Utilising a range of visualisation and topographic mapping tools, these intellectual property asset management (IPAM) systems are able to present corporate patent portfolios in a highly visual manner, enabling business managers, marketers and strategic planners to better understand their value and potential.
As such, these tools can mine corporate patent portfolios in ways that can reveal previously overlooked market opportunities and gaps in coverage that would otherwise remain invisible. And by mapping the company’s portfolio against those of competitors, valuable competitive intelligence can be revealed.
“We’re not talking here about mapping one patent and deciding whether to litigate on it, or whether you can work around it,” says Kevin Rivette, co-author of Rembrandts in the Attic, Unlocking the Hidden Value of Patents and former CEO of IPAM system developer, Aurigin Systems. “We’re talking about being able to show exactly what the market looks like. We’re talking about helping companies decide whether they should buy a company for $1bn. We’re talking about real, honest-to-God business decisions.”
And today a new generation of web-based services such as PatentCafe and Delphion have begun offering online analytics tools for as little as $100 a month.
“Allowing a broad range of knowledge workers within the organisation access to patent and prior art information will allow enterprises to turn innovative ideas into revenue-producing intellectual assets or IP more quickly, efficiently and reliably,” argues Debra Logan, senior analyst at Gartner.
The management issues associated with trademarks are similar to patents, and some IPAM systems cater for trademarks, too. However, the major challenge for trademark owners today lies with the web.
First, there is the problematic relationship between trademarks and domain names. Many companies, for instance, have fallen victim to cybersquatters, who register well-known trademarks and brand names as domains, and then seek to sell them back to the company at inflated prices.
While the creation of the World Intellectual Property Organisation’s domain name dispute procedure has helped, the release of new, top-level domain names has again raised concerns about cybersquatting. Active monitoring and management of domain names is, therefore, a vital component of an effective IP strategy.
Second, the internet has created a whole new landscape for those seeking to abuse trademark rights. Fraudsters, for instance, will use well-known logos or brand names to sell counterfeit products and services over the web. This can involve using third-party product names to pass off as the originals, as well as inserting hidden tags into web pages to fool search engines into routing customers to fraudsters’ sites, rather than those of legitimate brand owners.
Many companies now outsource the policing of this to specialist technology companies. US-based Cyveillance, for example, claims to be able to scan the entire web for trademark and brand infringement.
Digital rights management
Unlike patents and trademarks, copyright has historically been generally better managed as a corporate asset. Again, however, the internet presents new challenges; in particular, the need to create secure and effective means for selling content over the web. To this end, a number of new digital rights management (DRM) technologies are being developed.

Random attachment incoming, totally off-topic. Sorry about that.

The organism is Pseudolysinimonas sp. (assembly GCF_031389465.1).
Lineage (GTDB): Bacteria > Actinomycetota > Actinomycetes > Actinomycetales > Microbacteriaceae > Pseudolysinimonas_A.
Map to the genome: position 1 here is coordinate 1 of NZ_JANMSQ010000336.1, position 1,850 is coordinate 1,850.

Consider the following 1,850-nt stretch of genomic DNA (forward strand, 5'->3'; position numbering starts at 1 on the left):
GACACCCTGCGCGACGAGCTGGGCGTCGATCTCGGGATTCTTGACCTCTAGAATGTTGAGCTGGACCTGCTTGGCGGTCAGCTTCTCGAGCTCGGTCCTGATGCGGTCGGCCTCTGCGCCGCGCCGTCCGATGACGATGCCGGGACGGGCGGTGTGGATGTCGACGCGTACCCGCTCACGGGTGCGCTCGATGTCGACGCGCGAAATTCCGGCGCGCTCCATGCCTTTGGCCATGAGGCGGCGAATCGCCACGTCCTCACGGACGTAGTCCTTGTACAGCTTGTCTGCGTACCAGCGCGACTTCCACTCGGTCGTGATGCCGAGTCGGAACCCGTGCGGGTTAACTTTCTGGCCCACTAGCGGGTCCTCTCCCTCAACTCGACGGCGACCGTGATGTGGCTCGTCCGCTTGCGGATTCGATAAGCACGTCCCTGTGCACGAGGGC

“A DRM system is made up of two components,” explains Chris Barlas, a senior consultant at London-based consultancy Rightscom. “One is the technology to encrypt the content. The second contains the business rules determining how the content can be accessed, and by whom.”
These software-controlled ‘business rules’ can be time-based rights, allowing for instance the user to access the content only for 24 hours; access-based rights, where the user can perhaps view the content, but not copy or print it; and, price-based rights, where the type of access available is determined by the price paid.
Since no DRM system is foolproof it is also essential to police the network for infringement. Third-party suppliers like UK-based Envisional, for instance, claim to be able to detect copyright infringements on the web.
The size of the problem is formidable, says Envisional CEO Brian Earle. “In a recent survey we discovered more than 10,000 copyrighted books currently available online for illegal downloading.”
It is not just companies that can have their intellectual property misappropriated. Prominent individuals are also at risk, as Madonna discovered when New Jersey businessman Dan Parisi bought the domain name www.madonna.com, and began using it as a pornography clearing house.
Madonna successfully claimed the domain name as hers. Pop singer Sting, however, had less luck. His attempts to obtain ownership of the previously registered www.sting.com were rejected, on the grounds that the word ‘sting’ was a common English word.
Tellingly, the important difference was that where Madonna had trademarked her name, Sting had not, highlighting the need for individuals who trade off a brand name to take a proactive approach to their IP, too.
In fact, argue Stan Davis and Christopher Meyer, authors of Future Wealth, the knowledge economy will see responsibility for intellectual property falling more to individuals, as they increasingly retain the rights to their work.